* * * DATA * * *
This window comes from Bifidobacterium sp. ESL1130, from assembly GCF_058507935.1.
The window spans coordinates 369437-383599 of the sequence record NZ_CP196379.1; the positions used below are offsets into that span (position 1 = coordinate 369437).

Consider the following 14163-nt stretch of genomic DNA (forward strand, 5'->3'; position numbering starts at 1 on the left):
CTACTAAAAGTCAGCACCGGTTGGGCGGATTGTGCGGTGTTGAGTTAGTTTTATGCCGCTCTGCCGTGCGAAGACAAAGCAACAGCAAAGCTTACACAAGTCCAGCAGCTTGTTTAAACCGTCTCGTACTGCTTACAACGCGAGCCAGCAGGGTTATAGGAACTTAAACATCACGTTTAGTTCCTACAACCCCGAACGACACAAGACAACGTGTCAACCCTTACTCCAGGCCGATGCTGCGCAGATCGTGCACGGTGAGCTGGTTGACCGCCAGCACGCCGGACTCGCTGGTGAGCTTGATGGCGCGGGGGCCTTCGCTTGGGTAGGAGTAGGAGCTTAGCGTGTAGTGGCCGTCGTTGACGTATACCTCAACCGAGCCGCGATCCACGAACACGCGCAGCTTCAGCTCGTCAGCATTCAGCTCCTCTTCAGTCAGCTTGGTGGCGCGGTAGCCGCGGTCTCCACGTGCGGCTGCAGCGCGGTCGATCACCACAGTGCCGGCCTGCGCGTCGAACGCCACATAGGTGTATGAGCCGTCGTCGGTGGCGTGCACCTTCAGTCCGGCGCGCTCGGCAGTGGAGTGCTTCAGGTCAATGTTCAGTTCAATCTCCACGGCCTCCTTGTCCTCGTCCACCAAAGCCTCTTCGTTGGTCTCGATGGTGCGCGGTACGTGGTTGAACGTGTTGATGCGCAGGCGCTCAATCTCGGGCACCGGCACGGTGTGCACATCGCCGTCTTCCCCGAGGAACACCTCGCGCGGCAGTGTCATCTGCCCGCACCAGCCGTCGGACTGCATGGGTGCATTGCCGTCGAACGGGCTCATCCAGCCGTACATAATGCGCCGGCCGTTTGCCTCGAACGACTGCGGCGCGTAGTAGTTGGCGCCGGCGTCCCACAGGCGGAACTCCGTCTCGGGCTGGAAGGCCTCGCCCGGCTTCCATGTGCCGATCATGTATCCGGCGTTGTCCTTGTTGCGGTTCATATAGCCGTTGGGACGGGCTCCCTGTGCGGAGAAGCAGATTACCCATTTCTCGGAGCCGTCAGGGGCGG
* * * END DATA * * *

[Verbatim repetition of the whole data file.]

This window comes from Bifidobacterium sp. ESL1130, from assembly GCF_058507935.1.
The window spans coordinates 369437-383599 of the sequence record NZ_CP196379.1; the positions used below are offsets into that span (position 1 = coordinate 369437).

Consider the following 14163-nt stretch of genomic DNA (forward strand, 5'->3'; position numbering starts at 1 on the left):
CTACTAAAAGTCAGCACCGGTTGGGCGGATTGTGCGGTGTTGAGTTAGTTTTATGCCGCTCTGCCGTGCGAAGACAAAGCAACAGCAAAGCTTACACAAGTCCAGCAGCTTGTTTAAACCGTCTCGTACTGCTTACAACGCGAGCCAGCAGGGTTATAGGAACTTAAACATCACGTTTAGTTCCTACAACCCCGAACGACACAAGACAACGTGTCAACCCTTACTCCAGGCCGATGCTGCGCAGATCGTGCACGGTGAGCTGGTTGACCGCCAGCACGCCGGACTCGCTGGTGAGCTTGATGGCGCGGGGGCCTTCGCTTGGGTAGGAGTAGGAGCTTAGCGTGTAGTGGCCGTCGTTGACGTATACCTCAACCGAGCCGCGATCCACGAACACGCGCAGCTTCAGCTCGTCAGCATTCAGCTCCTCTTCAGTCAGCTTGGTGGCGCGGTAGCCGCGGTCTCCACGTGCGGCTGCAGCGCGGTCGATCACCACAGTGCCGGCCTGCGCGTCGAACGCCACATAGGTGTATGAGCCGTCGTCGGTGGCGTGCACCTTCAGTCCGGCGCGCTCGGCAGTGGAGTGCTTCAGGTCAATGTTCAGTTCAATCTCCACGGCCTCCTTGTCCTCGTCCACCAAAGCCTCTTCGTTGGTCTCGATGGTGCGCGGTACGTGGTTGAACGTGTTGATGCGCAGGCGCTCAATCTCGGGCACCGGCACGGTGTGCACATCGCCGTCTTCCCCGAGGAACACCTCGCGCGGCAGTGTCATCTGCCCGCACCAGCCGTCGGACTGCATGGGTGCATTGCCGTCGAACGGGCTCATCCAGCCGTACATAATGCGCCGGCCGTTTGCCTCGAACGACTGCGGCGCGTAGTAGTTGGCGCCGGCGTCCCACAGGCGGAACTCCGTCTCGGGCTGGAAGGCCTCGCCCGGCTTCCATGTGCCGATCATGTATCCGGCGTTGTCCTTGTTGCGGTTCATATAGCCGTTGGGACGGGCTCCCTGTGCGGAGAAGCAGATTACCCATTTCTCGGAGCCGTCAGGGGCGG